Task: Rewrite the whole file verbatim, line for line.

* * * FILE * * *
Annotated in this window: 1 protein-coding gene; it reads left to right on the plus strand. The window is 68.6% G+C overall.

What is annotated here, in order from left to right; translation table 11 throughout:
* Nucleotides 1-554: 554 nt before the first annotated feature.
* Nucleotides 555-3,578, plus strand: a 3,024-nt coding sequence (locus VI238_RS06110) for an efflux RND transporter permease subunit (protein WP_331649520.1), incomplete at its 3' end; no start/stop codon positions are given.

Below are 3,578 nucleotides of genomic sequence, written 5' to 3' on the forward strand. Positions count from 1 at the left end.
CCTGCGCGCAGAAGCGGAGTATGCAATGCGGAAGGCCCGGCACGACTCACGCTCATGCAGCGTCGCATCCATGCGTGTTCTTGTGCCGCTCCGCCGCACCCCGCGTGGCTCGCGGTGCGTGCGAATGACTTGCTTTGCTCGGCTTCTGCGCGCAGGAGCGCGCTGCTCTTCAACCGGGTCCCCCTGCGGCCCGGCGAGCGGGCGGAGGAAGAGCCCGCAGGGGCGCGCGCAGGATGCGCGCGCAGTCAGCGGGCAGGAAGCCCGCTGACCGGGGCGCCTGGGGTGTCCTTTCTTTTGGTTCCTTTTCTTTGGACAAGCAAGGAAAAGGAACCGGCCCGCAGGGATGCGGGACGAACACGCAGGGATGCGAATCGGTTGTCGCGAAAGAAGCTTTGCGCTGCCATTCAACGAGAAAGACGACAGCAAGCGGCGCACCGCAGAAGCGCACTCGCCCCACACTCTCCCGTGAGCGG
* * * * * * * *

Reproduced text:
Annotated in this window: 1 protein-coding gene; it reads left to right on the plus strand. The window is 68.6% G+C overall.

What is annotated here, in order from left to right; translation table 11 throughout:
* Nucleotides 1-554: 554 nt before the first annotated feature.
* Nucleotides 555-3,578, plus strand: a 3,024-nt coding sequence (locus VI238_RS06110) for an efflux RND transporter permease subunit (protein WP_331649520.1), incomplete at its 3' end; no start/stop codon positions are given.

Below are 3,578 nucleotides of genomic sequence, written 5' to 3' on the forward strand. Positions count from 1 at the left end.
CCTGCGCGCAGAAGCGGAGTATGCAATGCGGAAGGCCCGGCACGACTCACGCTCATGCAGCGTCGCATCCATGCGTGTTCTTGTGCCGCTCCGCCGCACCCCGCGTGGCTCGCGGTGCGTGCGAATGACTTGCTTTGCTCGGCTTCTGCGCGCAGGAGCGCGCTGCTCTTCAACCGGGTCCCCCTGCGGCCCGGCGAGCGGGCGGAGGAAGAGCCCGCAGGGGCGCGCGCAGGATGCGCGCGCAGTCAGCGGGCAGGAAGCCCGCTGACCGGGGCGCCTGGGGTGTCCTTTCTTTTGGTTCCTTTTCTTTGGACAAGCAAGGAAAAGGAACCGGCCCGCAGGGATGCGGGACGAACACGCAGGGATGCGAATCGGTTGTCGCGAAAGAAGCTTTGCGCTGCCATTCAACGAGAAAGACGACAGCAAGCGGCGCACCGCAGAAGCGCACTCGCCCCACACTCTCCCGTGAGCGG